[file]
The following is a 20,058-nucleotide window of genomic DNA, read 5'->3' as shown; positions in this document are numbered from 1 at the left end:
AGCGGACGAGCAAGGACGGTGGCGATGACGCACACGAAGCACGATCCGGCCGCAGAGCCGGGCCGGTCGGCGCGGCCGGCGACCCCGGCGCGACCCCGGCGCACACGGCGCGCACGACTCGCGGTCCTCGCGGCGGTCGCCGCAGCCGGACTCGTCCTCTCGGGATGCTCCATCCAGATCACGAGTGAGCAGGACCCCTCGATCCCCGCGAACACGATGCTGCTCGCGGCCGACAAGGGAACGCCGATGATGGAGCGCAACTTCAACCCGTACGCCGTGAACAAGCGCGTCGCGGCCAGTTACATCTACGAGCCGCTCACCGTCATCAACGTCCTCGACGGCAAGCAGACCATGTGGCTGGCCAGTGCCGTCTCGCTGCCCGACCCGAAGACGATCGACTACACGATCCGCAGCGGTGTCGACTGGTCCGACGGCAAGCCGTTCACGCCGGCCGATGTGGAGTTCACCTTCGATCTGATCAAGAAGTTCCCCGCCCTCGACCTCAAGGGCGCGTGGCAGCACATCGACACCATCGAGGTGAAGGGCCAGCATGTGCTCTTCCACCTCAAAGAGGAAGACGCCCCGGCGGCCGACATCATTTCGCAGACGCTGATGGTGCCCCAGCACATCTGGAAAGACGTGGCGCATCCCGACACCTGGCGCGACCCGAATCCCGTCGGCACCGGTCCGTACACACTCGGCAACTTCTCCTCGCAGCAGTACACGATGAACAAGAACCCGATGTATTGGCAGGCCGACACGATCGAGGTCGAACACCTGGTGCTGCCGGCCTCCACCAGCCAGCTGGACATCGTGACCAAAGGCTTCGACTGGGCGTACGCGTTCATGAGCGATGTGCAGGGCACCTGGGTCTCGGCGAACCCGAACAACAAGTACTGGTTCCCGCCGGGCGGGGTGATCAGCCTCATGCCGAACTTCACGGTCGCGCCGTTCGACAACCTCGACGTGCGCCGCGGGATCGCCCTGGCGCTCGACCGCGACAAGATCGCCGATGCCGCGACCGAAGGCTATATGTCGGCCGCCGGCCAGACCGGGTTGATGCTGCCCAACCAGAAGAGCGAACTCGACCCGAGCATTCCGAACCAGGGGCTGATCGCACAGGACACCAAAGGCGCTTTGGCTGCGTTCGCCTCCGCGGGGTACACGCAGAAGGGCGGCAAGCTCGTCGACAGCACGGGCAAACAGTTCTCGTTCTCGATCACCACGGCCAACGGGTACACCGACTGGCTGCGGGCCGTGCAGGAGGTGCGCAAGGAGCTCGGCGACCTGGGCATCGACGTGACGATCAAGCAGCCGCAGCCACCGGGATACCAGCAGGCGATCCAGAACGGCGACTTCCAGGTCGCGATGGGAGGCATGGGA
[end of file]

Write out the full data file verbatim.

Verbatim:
The following is a 20,058-nucleotide window of genomic DNA, read 5'->3' as shown; positions in this document are numbered from 1 at the left end:
AGCGGACGAGCAAGGACGGTGGCGATGACGCACACGAAGCACGATCCGGCCGCAGAGCCGGGCCGGTCGGCGCGGCCGGCGACCCCGGCGCGACCCCGGCGCACACGGCGCGCACGACTCGCGGTCCTCGCGGCGGTCGCCGCAGCCGGACTCGTCCTCTCGGGATGCTCCATCCAGATCACGAGTGAGCAGGACCCCTCGATCCCCGCGAACACGATGCTGCTCGCGGCCGACAAGGGAACGCCGATGATGGAGCGCAACTTCAACCCGTACGCCGTGAACAAGCGCGTCGCGGCCAGTTACATCTACGAGCCGCTCACCGTCATCAACGTCCTCGACGGCAAGCAGACCATGTGGCTGGCCAGTGCCGTCTCGCTGCCCGACCCGAAGACGATCGACTACACGATCCGCAGCGGTGTCGACTGGTCCGACGGCAAGCCGTTCACGCCGGCCGATGTGGAGTTCACCTTCGATCTGATCAAGAAGTTCCCCGCCCTCGACCTCAAGGGCGCGTGGCAGCACATCGACACCATCGAGGTGAAGGGCCAGCATGTGCTCTTCCACCTCAAAGAGGAAGACGCCCCGGCGGCCGACATCATTTCGCAGACGCTGATGGTGCCCCAGCACATCTGGAAAGACGTGGCGCATCCCGACACCTGGCGCGACCCGAATCCCGTCGGCACCGGTCCGTACACACTCGGCAACTTCTCCTCGCAGCAGTACACGATGAACAAGAACCCGATGTATTGGCAGGCCGACACGATCGAGGTCGAACACCTGGTGCTGCCGGCCTCCACCAGCCAGCTGGACATCGTGACCAAAGGCTTCGACTGGGCGTACGCGTTCATGAGCGATGTGCAGGGCACCTGGGTCTCGGCGAACCCGAACAACAAGTACTGGTTCCCGCCGGGCGGGGTGATCAGCCTCATGCCGAACTTCACGGTCGCGCCGTTCGACAACCTCGACGTGCGCCGCGGGATCGCCCTGGCGCTCGACCGCGACAAGATCGCCGATGCCGCGACCGAAGGCTATATGTCGGCCGCCGGCCAGACCGGGTTGATGCTGCCCAACCAGAAGAGCGAACTCGACCCGAGCATTCCGAACCAGGGGCTGATCGCACAGGACACCAAAGGCGCTTTGGCTGCGTTCGCCTCCGCGGGGTACACGCAGAAGGGCGGCAAGCTCGTCGACAGCACGGGCAAACAGTTCTCGTTCTCGATCACCACGGCCAACGGGTACACCGACTGGCTGCGGGCCGTGCAGGAGGTGCGCAAGGAGCTCGGCGACCTGGGCATCGACGTGACGATCAAGCAGCCGCAGCCACCGGGATACCAGCAGGCGATCCAGAACGGCGACTTCCAGGTCGCGATGGGAGGCATGGGA